Saturday, February 19, 2011
Sometimes Art evolves from the most mundane of projects.
The mudworks story began when my husband and I bought a home that was built in the 1960’s with the idea of remodeling and updating it ourselves after we retired. For months we dedicated our evenings to watching DIY programs on television. We attended the ‘Parade of Homes’ in several cities, created folders with pages torn out of the home & garden magazines, and scouted the home improvement centers for ideas. To mentor the project, we enlisted the services of my brother, Bobby, a building contractor, who graciously gave us 6 months of his life.
Then, as seen on TV, the three of us spent weeks tearing out walls, and stripping the floors and rooms of cabinets, fixtures and appliances. Finally we were ready to begin learning the basics of framing, tiling, and… mudding. We soon discovered that a near-infinite variety of wall textures could be produced with simple brushes, trowels or sponges. (Anything but popcorn ceilings!)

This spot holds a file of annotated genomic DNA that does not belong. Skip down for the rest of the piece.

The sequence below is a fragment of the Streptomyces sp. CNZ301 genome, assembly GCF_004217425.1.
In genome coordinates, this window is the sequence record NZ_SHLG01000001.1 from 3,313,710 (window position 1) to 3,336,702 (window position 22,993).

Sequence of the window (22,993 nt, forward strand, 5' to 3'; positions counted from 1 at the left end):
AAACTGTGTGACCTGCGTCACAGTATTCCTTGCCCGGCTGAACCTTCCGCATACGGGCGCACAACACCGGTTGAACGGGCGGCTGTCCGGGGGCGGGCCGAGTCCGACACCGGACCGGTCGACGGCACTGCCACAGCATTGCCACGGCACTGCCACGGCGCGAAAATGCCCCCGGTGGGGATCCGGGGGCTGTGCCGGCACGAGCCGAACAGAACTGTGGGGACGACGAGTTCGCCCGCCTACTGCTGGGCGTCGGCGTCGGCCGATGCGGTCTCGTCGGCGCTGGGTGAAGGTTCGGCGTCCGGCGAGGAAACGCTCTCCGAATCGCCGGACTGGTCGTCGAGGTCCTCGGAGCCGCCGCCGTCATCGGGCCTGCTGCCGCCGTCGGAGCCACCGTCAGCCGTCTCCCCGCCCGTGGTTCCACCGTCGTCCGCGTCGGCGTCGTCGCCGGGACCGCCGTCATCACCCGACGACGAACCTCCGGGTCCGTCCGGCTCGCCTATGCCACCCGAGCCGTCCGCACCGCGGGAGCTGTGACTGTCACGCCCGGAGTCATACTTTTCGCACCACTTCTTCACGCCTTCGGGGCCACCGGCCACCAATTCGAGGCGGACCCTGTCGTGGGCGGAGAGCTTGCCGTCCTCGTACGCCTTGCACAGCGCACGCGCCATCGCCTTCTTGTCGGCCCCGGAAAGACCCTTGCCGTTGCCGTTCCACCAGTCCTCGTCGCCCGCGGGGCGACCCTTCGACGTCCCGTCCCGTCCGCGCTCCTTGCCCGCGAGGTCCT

When we began texturing a special wall in the master bedroom that was designed for a fireplace and flat panel TV, the artistic possibilities began to take hold. We had used simple putty knives to give the wall a rustic Etruscan veneer because it seemed so Italian with its open arch window into the walk-in closet. But it deserved more. So I fetched my knives and brushes and began texture-mud-painting a floral design above the fireplace. A little gold paint, applied with traditional antiqueing technique, and voila! My first mud painting.
Later, I used the same technique to create a pair of “pop-out” mud artworks for my bathroom. This time I found inspiration in the illustrations of the Czech artist, Mucha, who was fond of leafy boarders and arches. The subject material for my ‘mud’ pop-outs came from our own garden – dried bunches of Stonecrop Sedum and Lamb’s ears blossoms.
Cost: a couple quarts of texture mud. Artistic effect: priceless!